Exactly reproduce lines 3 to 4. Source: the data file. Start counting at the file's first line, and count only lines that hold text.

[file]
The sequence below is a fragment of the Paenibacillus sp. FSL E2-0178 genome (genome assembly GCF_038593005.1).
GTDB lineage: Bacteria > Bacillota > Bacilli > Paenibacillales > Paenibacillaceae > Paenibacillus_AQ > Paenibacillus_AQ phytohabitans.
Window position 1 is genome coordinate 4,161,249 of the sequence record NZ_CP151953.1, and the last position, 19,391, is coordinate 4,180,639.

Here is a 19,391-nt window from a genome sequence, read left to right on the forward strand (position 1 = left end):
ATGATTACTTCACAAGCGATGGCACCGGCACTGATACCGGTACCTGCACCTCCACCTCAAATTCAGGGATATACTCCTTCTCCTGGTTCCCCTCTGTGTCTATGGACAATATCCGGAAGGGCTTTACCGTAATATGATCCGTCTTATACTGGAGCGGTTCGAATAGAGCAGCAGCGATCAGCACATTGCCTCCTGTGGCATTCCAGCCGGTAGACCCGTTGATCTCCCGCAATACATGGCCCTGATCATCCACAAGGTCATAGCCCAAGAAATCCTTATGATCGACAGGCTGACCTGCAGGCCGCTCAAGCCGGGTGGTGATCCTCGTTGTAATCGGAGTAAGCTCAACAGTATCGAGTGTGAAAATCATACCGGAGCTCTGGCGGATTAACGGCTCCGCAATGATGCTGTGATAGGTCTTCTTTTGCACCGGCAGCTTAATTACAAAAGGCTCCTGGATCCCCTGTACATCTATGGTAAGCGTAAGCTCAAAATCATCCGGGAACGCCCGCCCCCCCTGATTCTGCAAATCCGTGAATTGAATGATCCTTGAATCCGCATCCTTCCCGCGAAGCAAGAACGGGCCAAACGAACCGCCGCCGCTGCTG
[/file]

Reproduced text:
Window position 1 is genome coordinate 4,161,249 of the sequence record NZ_CP151953.1, and the last position, 19,391, is coordinate 4,180,639.

Here is a 19,391-nt window from a genome sequence, read left to right on the forward strand (position 1 = left end):